The kind of support that a child does or does not receive when they are young can greatly affect them for the rest of their school career. Parental/Guardian support is critical in the early years. With that said, socioeconomic status is a major factor in the amount support that children will receive when they are young and as they go through their elementary, middle and high school years. I am an advocate for free resources for all parents/guardians, access to high quality texts, free literacy programs for children and for all educators to be knowledgeable of strategies to help children that come from disadvantaged backgrounds. I also feel as though their are little excuses for parents/guardians [who have the means to provide for their children's basic needs] -- they need to be active in engaging their children in literacy activities.
These startling statistics should have educators, parents and educator stakeholders alarmed:
37% of children arrive at kindergarten without the skills necessary for lifetime learning 1
By the age of 2, children who are read to regularly display greater language comprehension, larger vocabularies, and higher cognitive skills than their peers 2
Across the nation just under half of children between birth and five years old (47.8%) are read to every day by their parents or other family members 3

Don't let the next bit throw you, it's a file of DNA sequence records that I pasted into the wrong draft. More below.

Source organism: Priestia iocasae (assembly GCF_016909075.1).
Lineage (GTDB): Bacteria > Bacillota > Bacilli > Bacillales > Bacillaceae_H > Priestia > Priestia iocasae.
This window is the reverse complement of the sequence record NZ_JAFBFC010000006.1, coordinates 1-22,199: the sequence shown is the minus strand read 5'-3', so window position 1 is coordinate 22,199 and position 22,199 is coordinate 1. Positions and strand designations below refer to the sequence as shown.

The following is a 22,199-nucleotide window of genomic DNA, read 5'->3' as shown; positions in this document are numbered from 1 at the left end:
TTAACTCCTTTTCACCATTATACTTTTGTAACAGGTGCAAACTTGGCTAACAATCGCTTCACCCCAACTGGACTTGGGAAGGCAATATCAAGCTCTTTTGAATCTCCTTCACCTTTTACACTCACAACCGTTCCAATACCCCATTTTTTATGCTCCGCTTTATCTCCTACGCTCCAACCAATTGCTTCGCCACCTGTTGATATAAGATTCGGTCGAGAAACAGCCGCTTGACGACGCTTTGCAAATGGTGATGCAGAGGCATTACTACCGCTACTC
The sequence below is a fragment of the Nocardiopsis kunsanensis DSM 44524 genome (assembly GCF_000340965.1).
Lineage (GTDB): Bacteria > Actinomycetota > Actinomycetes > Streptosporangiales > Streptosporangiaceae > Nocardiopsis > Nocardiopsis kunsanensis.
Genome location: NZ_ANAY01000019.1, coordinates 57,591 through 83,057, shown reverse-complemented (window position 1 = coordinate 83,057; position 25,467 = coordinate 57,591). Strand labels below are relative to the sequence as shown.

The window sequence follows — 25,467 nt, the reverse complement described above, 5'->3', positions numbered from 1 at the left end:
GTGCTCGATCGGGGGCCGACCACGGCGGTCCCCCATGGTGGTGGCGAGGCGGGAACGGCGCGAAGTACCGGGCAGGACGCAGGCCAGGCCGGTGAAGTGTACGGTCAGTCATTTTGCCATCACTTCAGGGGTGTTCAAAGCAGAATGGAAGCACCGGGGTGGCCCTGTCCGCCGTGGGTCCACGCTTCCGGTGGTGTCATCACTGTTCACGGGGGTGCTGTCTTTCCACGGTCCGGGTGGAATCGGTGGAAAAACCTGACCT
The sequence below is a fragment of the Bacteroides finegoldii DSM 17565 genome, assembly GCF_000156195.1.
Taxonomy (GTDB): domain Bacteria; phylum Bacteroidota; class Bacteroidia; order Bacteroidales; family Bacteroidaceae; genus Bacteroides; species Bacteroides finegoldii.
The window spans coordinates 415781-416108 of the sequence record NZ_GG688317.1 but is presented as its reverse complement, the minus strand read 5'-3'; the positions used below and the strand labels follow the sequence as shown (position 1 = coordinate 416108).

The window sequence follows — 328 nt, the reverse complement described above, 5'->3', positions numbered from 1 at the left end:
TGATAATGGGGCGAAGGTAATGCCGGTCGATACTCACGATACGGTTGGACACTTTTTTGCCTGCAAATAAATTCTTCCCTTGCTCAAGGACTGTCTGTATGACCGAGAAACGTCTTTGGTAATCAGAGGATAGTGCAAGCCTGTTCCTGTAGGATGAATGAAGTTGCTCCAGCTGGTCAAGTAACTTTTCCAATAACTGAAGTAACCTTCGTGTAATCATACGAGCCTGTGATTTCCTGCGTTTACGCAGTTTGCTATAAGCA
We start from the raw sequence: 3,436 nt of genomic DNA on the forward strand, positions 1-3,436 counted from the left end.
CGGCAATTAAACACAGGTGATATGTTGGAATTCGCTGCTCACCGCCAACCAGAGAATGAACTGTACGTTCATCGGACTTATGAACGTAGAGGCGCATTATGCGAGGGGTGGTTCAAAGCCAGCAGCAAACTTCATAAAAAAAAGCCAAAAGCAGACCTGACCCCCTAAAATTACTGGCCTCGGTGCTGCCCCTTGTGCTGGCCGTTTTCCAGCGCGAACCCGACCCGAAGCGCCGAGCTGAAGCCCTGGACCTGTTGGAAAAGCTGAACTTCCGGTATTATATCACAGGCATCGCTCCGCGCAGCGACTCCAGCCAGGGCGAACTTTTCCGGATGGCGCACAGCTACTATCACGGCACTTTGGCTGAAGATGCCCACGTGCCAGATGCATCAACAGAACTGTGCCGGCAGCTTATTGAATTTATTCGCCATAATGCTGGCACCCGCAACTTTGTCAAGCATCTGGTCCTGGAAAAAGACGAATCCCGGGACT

The most successful way to improve the reading achievement of low-income children is to increase their access to print 4
There are many more statistics on Bookspring.org, where I found these. So many compelling statistics. All children deserve good quality books from a young age, time and attention to literacy from adults and literacy support throughout their school career.
1 - Laundry, S.H. (2005). Effective Early Childhood Programs: Turning Knowledge Into Action. Houston, TX: University of Texas, Health Science Center at Houston.
2- Raikes, H., Pan, B.A., Luze, G.J., Tamis-LeMonda, C.S., Brooks-Gunn, J., Constantine, J., Tarullo, L.B., Raikes, J.A., Rodriguez, E. (2006). Mother-child bookreading in low-income families: Correlates and outcomes during the first three years of life. Child Development, 77 (4)
3- Russ, S., Perez, V., Garro, N., Klass, P., Kuo, A.A., Gershun, M., Halfon, N., Zuckerman, B. Reading Across the Nation: A Chartbook (2007): Reach Out and Read National Center, Boston MA.
4- Newman, Sanford et. al. (2000) Americans Child Care Crisis: A Crime Prevention Tragedy, Fight Crime; Invest in Kids.